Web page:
What your Lawn Needs this Winter

What your Lawn Needs this Winter

New Florida residents often wonder why their lawn turns brown in the winter, after all most parts of Florida don’t typically experience cold weather. The truth is your lawn knows winter is approaching – the days get shorter, the sunlight hits lower levels of intensity, and the cooler temperatures signal lawns to grow slower. So, though cold weather in Florida is uncommon, your lawn still knows when winter is approaching and goes dormant. If you live in South Florida, your lawn may stay green, while still entering the winter state of dormancy. If your home is in Central or Northern Florida, the brown turf will signal the winter dormant period for you.

Even with the decreased growth rate of winter, your lawn still has needs. Winterizing your Florida turf will keep it healthy throughout the winter dormant stage and increase the chances of cooler weather damage, disease, or infestation. Performing the appropriate winter weather lawn care will also aid your lawns plush, green recovery in the coming spring.

Mowing in Winter

Because your grass is dormant in winter, with a slower growth rate, you won’t need to mow as frequently. While mowing your lawn to the appropriate height keeps it healthy all year long, in winter, you must take care to leave your lawn height a bit taller. Doing so, protects the lawns roots in the event of freezing weather (particularly in North and Central Florida). For the most common lawns, Bahia and St. Augustine grasses, the winter mowing heights should be between 3.5 and 4 inches. For all other Florida grasses, you should mow between 2 and 2.5 inches in winter.

Watering in Winter

Like mowing, your lawn will need less watering in winter, due to the state of dormancy. Because your grass is dormant in winter, water is not needed for growing like it is in summer. In addition, heat and sunlight are reduced, making evaporation less of a factor and scorching unlikely. For winter, your irrigation schedule should be one to two-week intervals. If you see footprints when you walk across the lawn, you know your lawn needs additional water.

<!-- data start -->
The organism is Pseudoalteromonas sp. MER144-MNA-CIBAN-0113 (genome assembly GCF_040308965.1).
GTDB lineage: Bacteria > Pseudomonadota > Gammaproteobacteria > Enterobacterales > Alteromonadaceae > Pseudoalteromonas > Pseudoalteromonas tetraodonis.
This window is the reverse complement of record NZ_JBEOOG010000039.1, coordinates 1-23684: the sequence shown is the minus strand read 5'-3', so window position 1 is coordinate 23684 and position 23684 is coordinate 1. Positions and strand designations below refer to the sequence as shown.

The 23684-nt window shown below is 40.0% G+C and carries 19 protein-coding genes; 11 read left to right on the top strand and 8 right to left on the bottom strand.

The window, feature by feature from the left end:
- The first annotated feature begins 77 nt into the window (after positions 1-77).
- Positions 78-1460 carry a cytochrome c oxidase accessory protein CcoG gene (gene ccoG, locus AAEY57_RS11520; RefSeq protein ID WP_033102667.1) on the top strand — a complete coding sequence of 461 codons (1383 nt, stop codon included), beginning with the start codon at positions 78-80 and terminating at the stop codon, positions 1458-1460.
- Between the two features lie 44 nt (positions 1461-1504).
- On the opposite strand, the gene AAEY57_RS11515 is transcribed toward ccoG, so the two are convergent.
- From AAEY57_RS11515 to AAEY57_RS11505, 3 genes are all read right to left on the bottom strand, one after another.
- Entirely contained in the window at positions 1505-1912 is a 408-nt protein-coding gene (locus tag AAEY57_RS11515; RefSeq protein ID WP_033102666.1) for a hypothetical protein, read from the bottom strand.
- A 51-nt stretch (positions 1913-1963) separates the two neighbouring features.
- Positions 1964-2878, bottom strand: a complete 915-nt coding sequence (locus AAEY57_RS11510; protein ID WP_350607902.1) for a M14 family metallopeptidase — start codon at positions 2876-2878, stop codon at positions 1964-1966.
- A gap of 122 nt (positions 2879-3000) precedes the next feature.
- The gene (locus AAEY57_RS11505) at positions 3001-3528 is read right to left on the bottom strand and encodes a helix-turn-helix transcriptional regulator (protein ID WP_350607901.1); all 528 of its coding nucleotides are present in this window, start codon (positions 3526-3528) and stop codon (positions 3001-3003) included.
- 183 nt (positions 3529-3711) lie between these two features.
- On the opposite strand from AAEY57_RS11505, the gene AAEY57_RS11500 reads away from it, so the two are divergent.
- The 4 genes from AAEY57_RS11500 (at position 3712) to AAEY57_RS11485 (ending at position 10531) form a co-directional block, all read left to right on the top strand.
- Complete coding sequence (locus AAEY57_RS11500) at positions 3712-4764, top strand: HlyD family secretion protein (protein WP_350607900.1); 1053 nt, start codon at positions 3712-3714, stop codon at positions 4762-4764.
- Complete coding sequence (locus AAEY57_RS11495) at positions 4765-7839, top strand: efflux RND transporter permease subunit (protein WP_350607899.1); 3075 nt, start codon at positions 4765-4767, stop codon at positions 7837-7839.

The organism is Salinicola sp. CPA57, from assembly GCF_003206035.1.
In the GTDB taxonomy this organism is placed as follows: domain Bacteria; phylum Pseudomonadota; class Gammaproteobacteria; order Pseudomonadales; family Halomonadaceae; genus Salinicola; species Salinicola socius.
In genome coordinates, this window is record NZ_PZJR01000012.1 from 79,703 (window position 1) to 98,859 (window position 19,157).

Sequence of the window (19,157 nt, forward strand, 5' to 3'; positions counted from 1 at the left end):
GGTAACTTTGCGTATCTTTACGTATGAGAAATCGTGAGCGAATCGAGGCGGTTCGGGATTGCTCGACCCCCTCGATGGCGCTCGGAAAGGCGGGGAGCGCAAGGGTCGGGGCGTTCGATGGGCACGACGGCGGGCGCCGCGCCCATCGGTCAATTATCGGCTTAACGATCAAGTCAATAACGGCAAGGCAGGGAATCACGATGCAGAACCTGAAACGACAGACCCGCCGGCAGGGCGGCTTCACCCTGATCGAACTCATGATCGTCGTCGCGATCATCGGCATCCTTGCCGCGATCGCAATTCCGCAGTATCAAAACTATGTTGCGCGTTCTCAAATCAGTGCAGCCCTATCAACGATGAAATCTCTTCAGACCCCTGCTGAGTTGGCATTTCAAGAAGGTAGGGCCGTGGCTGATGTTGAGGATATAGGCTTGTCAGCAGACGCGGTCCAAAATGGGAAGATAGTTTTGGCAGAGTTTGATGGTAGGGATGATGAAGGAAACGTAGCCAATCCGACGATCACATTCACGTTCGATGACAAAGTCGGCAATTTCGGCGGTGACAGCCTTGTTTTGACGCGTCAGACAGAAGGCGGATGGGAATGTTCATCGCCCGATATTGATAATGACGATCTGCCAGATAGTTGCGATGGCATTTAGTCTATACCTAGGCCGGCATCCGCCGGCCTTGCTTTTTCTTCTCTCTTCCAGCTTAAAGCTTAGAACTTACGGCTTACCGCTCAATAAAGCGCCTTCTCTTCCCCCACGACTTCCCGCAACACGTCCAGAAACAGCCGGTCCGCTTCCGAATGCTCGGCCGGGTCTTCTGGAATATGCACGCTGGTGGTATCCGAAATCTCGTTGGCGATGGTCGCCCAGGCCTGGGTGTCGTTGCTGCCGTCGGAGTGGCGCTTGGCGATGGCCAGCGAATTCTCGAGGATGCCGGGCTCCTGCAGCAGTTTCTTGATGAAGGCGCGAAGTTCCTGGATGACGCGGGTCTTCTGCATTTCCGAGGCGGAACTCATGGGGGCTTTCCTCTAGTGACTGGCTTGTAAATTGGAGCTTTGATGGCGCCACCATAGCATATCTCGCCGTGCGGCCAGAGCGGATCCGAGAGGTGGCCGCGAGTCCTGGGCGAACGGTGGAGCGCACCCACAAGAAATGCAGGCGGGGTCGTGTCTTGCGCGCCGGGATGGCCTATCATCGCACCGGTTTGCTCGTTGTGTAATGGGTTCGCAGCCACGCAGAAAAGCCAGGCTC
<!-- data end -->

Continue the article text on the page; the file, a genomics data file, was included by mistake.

Fertilizing in Winter

Often Florida residents feel they need to apply a round of fertilizer in winter, but this is not always the case. If you live in South Florida, your lawn may need fertilizer year-round if it is showing growth. In Central Florida, you shouldn’t apply fertilizer after October, and in North Florida, September is the final time to fertilize. You should use a low nitrogen and high potassium fertilizer for the fall in Florida. If you fertilize late, you could make your turf more cold-sensitive, because it is growing when colder temperatures arrive. If, on the other hand, you missed your fall application, simply apply fertilizer as soon as you see new growth in the spring.

A special note here, if you do experience a freeze and your lawn looks dead, never fear, the turf is simply behaving as other foliage does in cold weather. Trying to nurse it back to health with fertilizer will only do harm to your lawn. When spring arrives, it will encourage the roots out of dormancy nurturing your lawn back to lush beautiful green quickly.

Seeding in Winter

If you live in one of the regions in which your lawn turns brown in winter, over seeding may be the solution to keeping your lawn green all winter long. Over seeding is simply put, planting temporary grass for the winter. Rye grass is the ideal over seeding choice because of its rapid growth rate and low price. If you decide to try over seeding, remember sow it when the daytime temperatures are consistently in the low to mid 70s. Once you sow your seed, water frequently to aid germination. Once your winter lawn is growing strong, you’ll need to mow, water, and fertilize it during the season.

Call on the team at Xtreme Landscaping to help you keep your lawn healthy all year long, even in winter.